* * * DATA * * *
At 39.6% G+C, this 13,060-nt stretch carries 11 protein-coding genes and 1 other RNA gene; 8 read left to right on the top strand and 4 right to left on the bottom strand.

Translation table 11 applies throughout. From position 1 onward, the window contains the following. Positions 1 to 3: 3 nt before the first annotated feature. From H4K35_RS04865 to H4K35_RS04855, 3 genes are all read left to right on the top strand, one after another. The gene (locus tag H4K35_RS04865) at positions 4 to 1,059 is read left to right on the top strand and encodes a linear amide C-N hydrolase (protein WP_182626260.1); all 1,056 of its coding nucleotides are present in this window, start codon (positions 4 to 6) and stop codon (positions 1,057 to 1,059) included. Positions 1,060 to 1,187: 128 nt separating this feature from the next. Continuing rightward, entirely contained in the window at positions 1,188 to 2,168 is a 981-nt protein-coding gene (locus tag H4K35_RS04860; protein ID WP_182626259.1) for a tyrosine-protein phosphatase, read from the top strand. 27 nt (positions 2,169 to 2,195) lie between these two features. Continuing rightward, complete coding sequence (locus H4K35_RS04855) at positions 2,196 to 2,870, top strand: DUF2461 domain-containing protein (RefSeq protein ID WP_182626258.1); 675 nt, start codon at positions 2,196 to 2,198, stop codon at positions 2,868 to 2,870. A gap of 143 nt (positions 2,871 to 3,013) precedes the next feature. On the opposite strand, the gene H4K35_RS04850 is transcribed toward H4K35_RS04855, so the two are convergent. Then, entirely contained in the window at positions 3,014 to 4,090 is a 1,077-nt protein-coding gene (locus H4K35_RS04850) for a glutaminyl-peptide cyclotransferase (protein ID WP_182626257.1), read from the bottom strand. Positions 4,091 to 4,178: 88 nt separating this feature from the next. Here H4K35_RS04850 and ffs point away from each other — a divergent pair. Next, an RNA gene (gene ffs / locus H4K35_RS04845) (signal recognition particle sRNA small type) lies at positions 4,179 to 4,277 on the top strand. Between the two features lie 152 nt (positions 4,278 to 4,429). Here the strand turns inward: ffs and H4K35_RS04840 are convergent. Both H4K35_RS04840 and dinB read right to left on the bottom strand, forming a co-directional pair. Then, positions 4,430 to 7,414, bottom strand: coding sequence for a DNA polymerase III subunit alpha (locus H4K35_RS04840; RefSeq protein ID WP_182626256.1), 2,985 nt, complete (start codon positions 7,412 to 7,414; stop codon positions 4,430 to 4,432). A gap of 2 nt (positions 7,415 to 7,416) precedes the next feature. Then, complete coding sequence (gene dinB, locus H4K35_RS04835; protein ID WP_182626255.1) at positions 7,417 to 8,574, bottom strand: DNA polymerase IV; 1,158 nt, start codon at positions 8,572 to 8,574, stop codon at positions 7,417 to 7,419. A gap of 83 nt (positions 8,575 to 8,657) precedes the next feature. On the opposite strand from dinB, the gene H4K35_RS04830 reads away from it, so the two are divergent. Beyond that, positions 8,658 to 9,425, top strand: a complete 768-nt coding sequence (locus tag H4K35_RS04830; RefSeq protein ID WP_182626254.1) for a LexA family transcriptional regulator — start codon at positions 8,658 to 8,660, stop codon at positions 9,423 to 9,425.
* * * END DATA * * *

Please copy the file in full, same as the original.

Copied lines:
At 39.6% G+C, this 13,060-nt stretch carries 11 protein-coding genes and 1 other RNA gene; 8 read left to right on the top strand and 4 right to left on the bottom strand.

Translation table 11 applies throughout. From position 1 onward, the window contains the following. Positions 1 to 3: 3 nt before the first annotated feature. From H4K35_RS04865 to H4K35_RS04855, 3 genes are all read left to right on the top strand, one after another. The gene (locus tag H4K35_RS04865) at positions 4 to 1,059 is read left to right on the top strand and encodes a linear amide C-N hydrolase (protein WP_182626260.1); all 1,056 of its coding nucleotides are present in this window, start codon (positions 4 to 6) and stop codon (positions 1,057 to 1,059) included. Positions 1,060 to 1,187: 128 nt separating this feature from the next. Continuing rightward, entirely contained in the window at positions 1,188 to 2,168 is a 981-nt protein-coding gene (locus tag H4K35_RS04860; protein ID WP_182626259.1) for a tyrosine-protein phosphatase, read from the top strand. 27 nt (positions 2,169 to 2,195) lie between these two features. Continuing rightward, complete coding sequence (locus H4K35_RS04855) at positions 2,196 to 2,870, top strand: DUF2461 domain-containing protein (RefSeq protein ID WP_182626258.1); 675 nt, start codon at positions 2,196 to 2,198, stop codon at positions 2,868 to 2,870. A gap of 143 nt (positions 2,871 to 3,013) precedes the next feature. On the opposite strand, the gene H4K35_RS04850 is transcribed toward H4K35_RS04855, so the two are convergent. Then, entirely contained in the window at positions 3,014 to 4,090 is a 1,077-nt protein-coding gene (locus H4K35_RS04850) for a glutaminyl-peptide cyclotransferase (protein ID WP_182626257.1), read from the bottom strand. Positions 4,091 to 4,178: 88 nt separating this feature from the next. Here H4K35_RS04850 and ffs point away from each other — a divergent pair. Next, an RNA gene (gene ffs / locus H4K35_RS04845) (signal recognition particle sRNA small type) lies at positions 4,179 to 4,277 on the top strand. Between the two features lie 152 nt (positions 4,278 to 4,429). Here the strand turns inward: ffs and H4K35_RS04840 are convergent. Both H4K35_RS04840 and dinB read right to left on the bottom strand, forming a co-directional pair. Then, positions 4,430 to 7,414, bottom strand: coding sequence for a DNA polymerase III subunit alpha (locus H4K35_RS04840; RefSeq protein ID WP_182626256.1), 2,985 nt, complete (start codon positions 7,412 to 7,414; stop codon positions 4,430 to 4,432). A gap of 2 nt (positions 7,415 to 7,416) precedes the next feature. Then, complete coding sequence (gene dinB, locus H4K35_RS04835; protein ID WP_182626255.1) at positions 7,417 to 8,574, bottom strand: DNA polymerase IV; 1,158 nt, start codon at positions 8,572 to 8,574, stop codon at positions 7,417 to 7,419. A gap of 83 nt (positions 8,575 to 8,657) precedes the next feature. On the opposite strand from dinB, the gene H4K35_RS04830 reads away from it, so the two are divergent. Beyond that, positions 8,658 to 9,425, top strand: a complete 768-nt coding sequence (locus tag H4K35_RS04830; RefSeq protein ID WP_182626254.1) for a LexA family transcriptional regulator — start codon at positions 8,658 to 8,660, stop codon at positions 9,423 to 9,425.